P-Type Lectins[edit | edit source]
P-Type lectins contain a phosphate group. CD-MPR and CI-MPR are the only two members of the P-lectin family, cation-dependent and cation-independent. The main function of P-type lectins in eukaryotic cells involves delivering newly synthesized soluble acid hydrolyses to the lysosome. They do this by binding to mannose 6-phosphate residues found on the N-linked oligosaccharides of the hydrolyses.
MPRs (Mannose-6-phosphate receptors) were discovered when studies on mucolipidosis II, a lysosomal storage disorder, were conducted. Hickman and Neufeld found that fibroblasts from ML II patients were able to absorb lysosomal enzymes excreted by normal cells, whereas fibroblasts from normal patients were not able to absorb the lysosomal enzymes. Hickman and Neufeld hypothesized that the lysosomal enzymes had a recognition tag that allowed for receptor-mediated uptake and transport to lysosomes. These tags later became known as MPRs.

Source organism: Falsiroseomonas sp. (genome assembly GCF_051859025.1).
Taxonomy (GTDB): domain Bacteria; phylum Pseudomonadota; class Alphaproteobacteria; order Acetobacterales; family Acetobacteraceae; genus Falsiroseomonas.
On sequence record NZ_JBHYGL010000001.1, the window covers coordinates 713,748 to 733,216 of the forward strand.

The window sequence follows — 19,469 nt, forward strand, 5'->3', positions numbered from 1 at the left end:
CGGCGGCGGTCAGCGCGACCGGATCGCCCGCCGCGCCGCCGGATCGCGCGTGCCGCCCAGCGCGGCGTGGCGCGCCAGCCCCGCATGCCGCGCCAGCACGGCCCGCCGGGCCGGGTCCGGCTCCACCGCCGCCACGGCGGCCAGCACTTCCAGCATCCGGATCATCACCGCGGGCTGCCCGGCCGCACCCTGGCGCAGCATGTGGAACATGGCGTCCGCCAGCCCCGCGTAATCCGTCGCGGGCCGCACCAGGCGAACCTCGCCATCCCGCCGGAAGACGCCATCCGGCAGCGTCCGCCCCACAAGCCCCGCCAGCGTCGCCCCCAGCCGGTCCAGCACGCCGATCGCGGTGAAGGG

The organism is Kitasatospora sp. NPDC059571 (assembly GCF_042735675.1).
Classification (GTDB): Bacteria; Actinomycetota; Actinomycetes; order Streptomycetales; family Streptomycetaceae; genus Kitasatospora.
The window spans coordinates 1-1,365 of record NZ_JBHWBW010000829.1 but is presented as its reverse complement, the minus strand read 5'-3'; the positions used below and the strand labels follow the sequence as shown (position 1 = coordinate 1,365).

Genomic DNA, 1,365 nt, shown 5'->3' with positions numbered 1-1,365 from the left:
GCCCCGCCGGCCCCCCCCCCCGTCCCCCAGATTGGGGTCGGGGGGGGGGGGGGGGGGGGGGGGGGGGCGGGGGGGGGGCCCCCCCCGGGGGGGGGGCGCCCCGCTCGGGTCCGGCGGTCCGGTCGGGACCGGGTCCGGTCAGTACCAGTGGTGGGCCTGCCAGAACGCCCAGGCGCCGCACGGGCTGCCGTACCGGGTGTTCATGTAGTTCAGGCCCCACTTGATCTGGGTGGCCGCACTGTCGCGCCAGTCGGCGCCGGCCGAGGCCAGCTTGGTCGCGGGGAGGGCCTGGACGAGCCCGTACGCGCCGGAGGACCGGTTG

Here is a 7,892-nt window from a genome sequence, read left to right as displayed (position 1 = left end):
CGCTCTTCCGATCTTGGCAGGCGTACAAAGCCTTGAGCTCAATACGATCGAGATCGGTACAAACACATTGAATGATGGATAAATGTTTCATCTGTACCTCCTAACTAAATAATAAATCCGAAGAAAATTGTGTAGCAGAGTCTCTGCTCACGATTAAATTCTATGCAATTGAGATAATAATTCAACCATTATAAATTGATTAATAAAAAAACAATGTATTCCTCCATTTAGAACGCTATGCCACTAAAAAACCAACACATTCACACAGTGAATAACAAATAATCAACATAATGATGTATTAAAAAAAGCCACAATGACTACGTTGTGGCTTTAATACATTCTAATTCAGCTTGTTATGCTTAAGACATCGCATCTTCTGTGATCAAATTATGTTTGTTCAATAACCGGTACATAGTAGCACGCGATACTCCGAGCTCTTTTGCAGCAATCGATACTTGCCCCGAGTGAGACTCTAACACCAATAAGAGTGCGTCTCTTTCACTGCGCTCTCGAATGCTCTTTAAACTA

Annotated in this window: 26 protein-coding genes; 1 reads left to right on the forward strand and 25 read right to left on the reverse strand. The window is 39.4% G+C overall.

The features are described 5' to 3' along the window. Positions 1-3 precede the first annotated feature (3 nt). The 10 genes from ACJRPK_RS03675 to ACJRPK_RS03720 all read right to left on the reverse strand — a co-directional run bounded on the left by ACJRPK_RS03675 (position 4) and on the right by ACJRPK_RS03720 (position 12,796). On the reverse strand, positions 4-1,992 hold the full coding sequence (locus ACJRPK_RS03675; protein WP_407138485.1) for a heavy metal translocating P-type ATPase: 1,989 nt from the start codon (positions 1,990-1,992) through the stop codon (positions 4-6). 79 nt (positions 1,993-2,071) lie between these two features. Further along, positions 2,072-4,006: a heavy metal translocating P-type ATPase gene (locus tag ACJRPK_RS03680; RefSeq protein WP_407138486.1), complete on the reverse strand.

CI-MPR is about 300 kDA and exists as a dimer. The overall folding of CI-MPR is similar to that of CD-MPR, but unlike CD-MPR, CI-MPR is cation-independent. In addition, CI-MPR binds to proteins that have the MPR tag, IFG-II (a peptide hormone), and other non lysosomal hydrolases. The N-terminal three domains of CI-MPR exists as a monomer, and forms a tri-lobed disk that has significant contact with one another. This attribute of the tri-lobed disk is vital in maintaining the structure of its sugar binding site. Phosphorylated Glycan Microarray demonstrates that CI-MPR shows little disparity between glycans having one or two phosphomonoesters when it comes to binding. This is unlike CD-MPR, which has been shown to have affinity towards glycans with two phosphomonoesters. In addition, CI-MPR binds to ligands at the cell surface, unlike CD-MPR. Overall, all of the ligand binding sites of CI-MPR are located on the odd-numbered domains. Four signature residues in CD-MPR and domain 3 of CI-MPR are conserved, and have been found to react with Man-6-P in the same manner, suggesting that the Man-6-P binding pockets are similar. One difference that has been found is the fact that the pocket in CD-MPR contains Mn 2+, whereas the binding pocket in CI-MPR does not. This could be the reason why CI-MPR is cation-independent.